My dear friends, we often find ourselves asking: Why? Why do bad things happen to good people? Why is there so much hatred and animosity in the world? Why does God allow these things to happen?
While I certainly understand the significance and the reasons why we ask these questions, I think it is better (at least at times) to ask different questions: What have I done to prevent darkness in the world? How can I improve and make our world a better place to live? Why am I not doing more?
In Parashat Va-et'chanan, we find the Shema, the "calling card" of the Jewish people. It is our declaration that Adonai, our God, is one. When Moses is standing on the top of the mountain and giving his last declarations to the Israelites, he tells them they will sin. "When you beget children and grandchildren and you will have been long in the land, you will grow corrupt and make a carved image of the likeness of any thing, and you will do evil in the eyes of Adonai, your God, to anger him." [Deuteronomy 4:25] Moses expects, Moses knows that the Israelites will not be able to fulfill all of the Laws and Statutes. And the result: the Israelites will eventually seek God, find God and listen to God's voice.
When bad things happen in our world, we look for blame. We want to know the how and why. We seek answers. Sometimes, the answers we find are too difficult to deal with or understand. So, we turn our gaze upwards and ask God. Some will try to explain that it is our negligence with regards to the Law that has ultimately led to our problems and challenges in life. That just does not sit well with me. I cannot believe that God is up there punishing us and watching us suffer. Rather, I tend to find God in the response and the aftermath. To quote Harold Kushner:
I don't believe that an earthquake that kills thousands of innocent
victims without reason is an act of God. It is an act of nature. Nature
is morally blind, without values. It churns along, following its own laws,
not caring who or what gets in the way. But God is not morally blind.
I could not worship Him if I thought He was. God stands for justice, for fairness
for compassion. For me, the earthquake is not an "act of God." The act of God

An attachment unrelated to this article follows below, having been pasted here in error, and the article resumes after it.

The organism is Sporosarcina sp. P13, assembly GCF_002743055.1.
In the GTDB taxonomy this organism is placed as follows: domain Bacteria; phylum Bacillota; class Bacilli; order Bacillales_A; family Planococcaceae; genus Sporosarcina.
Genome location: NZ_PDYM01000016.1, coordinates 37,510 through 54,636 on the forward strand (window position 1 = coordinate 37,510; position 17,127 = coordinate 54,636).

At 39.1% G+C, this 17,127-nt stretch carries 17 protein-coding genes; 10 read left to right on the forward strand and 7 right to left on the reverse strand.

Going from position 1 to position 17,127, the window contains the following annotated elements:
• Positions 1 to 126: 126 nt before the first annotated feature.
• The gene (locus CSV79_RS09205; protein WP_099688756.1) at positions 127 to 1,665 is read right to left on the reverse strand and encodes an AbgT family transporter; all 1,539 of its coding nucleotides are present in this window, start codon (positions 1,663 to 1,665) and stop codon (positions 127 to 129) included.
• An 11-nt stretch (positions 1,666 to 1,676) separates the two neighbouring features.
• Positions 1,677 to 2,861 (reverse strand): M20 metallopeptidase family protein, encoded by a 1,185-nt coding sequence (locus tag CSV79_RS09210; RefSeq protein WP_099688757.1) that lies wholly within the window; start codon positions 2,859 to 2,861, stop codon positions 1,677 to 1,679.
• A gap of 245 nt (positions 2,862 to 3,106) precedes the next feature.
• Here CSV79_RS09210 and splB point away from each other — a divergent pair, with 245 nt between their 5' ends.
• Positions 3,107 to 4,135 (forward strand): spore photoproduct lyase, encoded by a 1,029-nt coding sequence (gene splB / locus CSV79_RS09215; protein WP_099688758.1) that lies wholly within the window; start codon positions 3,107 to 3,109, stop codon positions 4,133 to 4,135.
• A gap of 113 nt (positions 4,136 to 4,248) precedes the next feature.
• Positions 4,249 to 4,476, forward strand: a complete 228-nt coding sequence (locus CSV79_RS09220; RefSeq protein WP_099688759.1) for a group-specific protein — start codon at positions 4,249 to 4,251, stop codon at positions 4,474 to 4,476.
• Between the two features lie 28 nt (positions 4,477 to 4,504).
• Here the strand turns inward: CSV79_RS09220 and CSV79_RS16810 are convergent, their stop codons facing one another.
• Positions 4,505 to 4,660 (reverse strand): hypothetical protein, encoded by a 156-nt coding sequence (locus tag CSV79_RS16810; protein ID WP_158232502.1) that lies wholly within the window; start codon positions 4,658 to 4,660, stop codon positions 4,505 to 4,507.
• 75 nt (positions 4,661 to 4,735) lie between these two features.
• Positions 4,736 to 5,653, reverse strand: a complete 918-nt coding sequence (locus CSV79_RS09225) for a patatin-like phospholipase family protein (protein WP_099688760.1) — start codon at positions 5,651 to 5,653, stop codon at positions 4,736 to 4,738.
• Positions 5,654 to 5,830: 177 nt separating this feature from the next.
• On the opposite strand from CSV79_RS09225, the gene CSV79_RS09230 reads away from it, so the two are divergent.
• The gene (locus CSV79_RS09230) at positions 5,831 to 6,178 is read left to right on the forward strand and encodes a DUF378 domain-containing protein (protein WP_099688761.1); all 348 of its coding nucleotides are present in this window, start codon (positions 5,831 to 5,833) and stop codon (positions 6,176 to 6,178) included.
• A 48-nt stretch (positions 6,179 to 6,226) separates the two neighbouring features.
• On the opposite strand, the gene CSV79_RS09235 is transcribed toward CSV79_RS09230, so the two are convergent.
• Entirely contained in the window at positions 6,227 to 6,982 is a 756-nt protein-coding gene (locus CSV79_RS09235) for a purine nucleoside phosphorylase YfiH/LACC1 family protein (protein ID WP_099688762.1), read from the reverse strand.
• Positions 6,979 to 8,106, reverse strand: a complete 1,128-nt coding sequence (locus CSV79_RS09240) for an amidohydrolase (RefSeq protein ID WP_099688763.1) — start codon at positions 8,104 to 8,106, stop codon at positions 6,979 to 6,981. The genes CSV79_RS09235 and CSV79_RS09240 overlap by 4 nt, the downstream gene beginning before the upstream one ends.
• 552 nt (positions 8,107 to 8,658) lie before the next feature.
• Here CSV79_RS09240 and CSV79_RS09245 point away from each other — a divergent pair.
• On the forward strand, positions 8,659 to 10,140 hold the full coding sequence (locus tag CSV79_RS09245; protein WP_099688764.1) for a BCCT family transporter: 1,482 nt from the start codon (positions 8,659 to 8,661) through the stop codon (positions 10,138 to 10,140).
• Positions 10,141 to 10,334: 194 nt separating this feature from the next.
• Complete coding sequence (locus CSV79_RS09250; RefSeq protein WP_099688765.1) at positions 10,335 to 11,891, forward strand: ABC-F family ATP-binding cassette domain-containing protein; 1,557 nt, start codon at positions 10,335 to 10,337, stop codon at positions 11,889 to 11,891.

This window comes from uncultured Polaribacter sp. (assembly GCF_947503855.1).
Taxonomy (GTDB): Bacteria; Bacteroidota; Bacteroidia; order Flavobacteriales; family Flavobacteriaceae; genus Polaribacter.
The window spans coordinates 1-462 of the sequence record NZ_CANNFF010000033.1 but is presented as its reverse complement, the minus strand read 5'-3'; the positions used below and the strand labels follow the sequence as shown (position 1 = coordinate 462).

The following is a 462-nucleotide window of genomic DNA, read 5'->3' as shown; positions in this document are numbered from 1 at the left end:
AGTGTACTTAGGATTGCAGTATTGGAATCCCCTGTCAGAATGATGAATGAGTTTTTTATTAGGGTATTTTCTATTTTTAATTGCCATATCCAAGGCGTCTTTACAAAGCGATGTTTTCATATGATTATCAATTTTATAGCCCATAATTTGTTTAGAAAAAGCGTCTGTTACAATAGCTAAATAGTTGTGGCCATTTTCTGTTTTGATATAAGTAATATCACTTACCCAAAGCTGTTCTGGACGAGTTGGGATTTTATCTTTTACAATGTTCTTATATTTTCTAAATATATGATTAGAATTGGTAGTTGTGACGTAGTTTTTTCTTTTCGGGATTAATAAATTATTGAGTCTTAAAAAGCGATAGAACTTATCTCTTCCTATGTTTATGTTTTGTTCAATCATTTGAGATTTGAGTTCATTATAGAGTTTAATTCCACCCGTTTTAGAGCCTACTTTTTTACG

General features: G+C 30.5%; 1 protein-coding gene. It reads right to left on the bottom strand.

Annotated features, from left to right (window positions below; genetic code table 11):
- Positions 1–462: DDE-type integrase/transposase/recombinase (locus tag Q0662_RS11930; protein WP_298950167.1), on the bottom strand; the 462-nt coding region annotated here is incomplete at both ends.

is the courage of people to rebuild their lives after the earthquake,
and the ruse of others to help them in whatever way they can.
[When Bad Things Happen to Good People, 59-60]
I believe the message in Parashat Va-et'chanan is that we will act badly. We will sin; we will commit errors against ourselves and others. We must not blame God. We must find a way to allow God to show us how and what we can do to make ourselves better, to make our lives better. Recently, a friend of mine told the following story:
He was in conversation with another friend of his. The other friend answered a question
with what turned out to be a "lie." The other friend felt so badly for lying, he actually
expressed guilt and frustration with himself to my friend the next day.
God did not cause my friend's friend to lie. However, his relationship with his friend and with himself was so important, that he needed to tell the truth and apologize for the "lie." I believe God was there...in his need to tell the truth and "fix" what he believed to be broken in his friendship.
As we open up our eyes and look all around us, let us focus on finding God in the moments of splendor and less in our moments of frailty. Of course, God is always there...but the God I choose to have faith in feels pain when I feel pain and seeks to help me find answers when I am in need. May we all live in a world in which we seek and find answers, rather than look to find blame.
Rabbi Erin Boxt